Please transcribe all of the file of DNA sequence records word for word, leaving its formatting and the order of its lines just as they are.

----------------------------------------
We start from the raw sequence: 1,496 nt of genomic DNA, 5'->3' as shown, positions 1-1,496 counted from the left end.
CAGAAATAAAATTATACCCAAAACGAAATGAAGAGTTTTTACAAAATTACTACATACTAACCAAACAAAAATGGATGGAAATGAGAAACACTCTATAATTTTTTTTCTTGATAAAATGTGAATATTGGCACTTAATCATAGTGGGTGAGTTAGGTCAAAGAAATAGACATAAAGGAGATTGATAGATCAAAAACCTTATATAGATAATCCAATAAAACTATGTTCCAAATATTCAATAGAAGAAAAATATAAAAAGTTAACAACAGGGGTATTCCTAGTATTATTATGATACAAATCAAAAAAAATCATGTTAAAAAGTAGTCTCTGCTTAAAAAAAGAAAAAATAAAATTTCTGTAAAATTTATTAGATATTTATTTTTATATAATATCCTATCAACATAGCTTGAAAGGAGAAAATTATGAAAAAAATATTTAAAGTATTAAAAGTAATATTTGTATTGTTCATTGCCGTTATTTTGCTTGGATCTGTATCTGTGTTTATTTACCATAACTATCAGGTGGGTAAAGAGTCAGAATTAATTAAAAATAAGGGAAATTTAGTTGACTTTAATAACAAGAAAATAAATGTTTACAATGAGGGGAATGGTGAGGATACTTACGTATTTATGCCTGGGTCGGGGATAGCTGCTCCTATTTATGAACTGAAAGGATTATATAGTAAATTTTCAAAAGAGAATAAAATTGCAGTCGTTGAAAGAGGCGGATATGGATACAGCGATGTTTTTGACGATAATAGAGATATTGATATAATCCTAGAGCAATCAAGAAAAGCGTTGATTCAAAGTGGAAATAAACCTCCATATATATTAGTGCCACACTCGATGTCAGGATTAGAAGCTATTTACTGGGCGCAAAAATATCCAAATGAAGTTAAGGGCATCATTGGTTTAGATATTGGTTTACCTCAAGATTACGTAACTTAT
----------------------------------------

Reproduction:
We start from the raw sequence: 1,496 nt of genomic DNA, 5'->3' as shown, positions 1-1,496 counted from the left end.
CAGAAATAAAATTATACCCAAAACGAAATGAAGAGTTTTTACAAAATTACTACATACTAACCAAACAAAAATGGATGGAAATGAGAAACACTCTATAATTTTTTTTCTTGATAAAATGTGAATATTGGCACTTAATCATAGTGGGTGAGTTAGGTCAAAGAAATAGACATAAAGGAGATTGATAGATCAAAAACCTTATATAGATAATCCAATAAAACTATGTTCCAAATATTCAATAGAAGAAAAATATAAAAAGTTAACAACAGGGGTATTCCTAGTATTATTATGATACAAATCAAAAAAAATCATGTTAAAAAGTAGTCTCTGCTTAAAAAAAGAAAAAATAAAATTTCTGTAAAATTTATTAGATATTTATTTTTATATAATATCCTATCAACATAGCTTGAAAGGAGAAAATTATGAAAAAAATATTTAAAGTATTAAAAGTAATATTTGTATTGTTCATTGCCGTTATTTTGCTTGGATCTGTATCTGTGTTTATTTACCATAACTATCAGGTGGGTAAAGAGTCAGAATTAATTAAAAATAAGGGAAATTTAGTTGACTTTAATAACAAGAAAATAAATGTTTACAATGAGGGGAATGGTGAGGATACTTACGTATTTATGCCTGGGTCGGGGATAGCTGCTCCTATTTATGAACTGAAAGGATTATATAGTAAATTTTCAAAAGAGAATAAAATTGCAGTCGTTGAAAGAGGCGGATATGGATACAGCGATGTTTTTGACGATAATAGAGATATTGATATAATCCTAGAGCAATCAAGAAAAGCGTTGATTCAAAGTGGAAATAAACCTCCATATATATTAGTGCCACACTCGATGTCAGGATTAGAAGCTATTTACTGGGCGCAAAAATATCCAAATGAAGTTAAGGGCATCATTGGTTTAGATATTGGTTTACCTCAAGATTACGTAACTTAT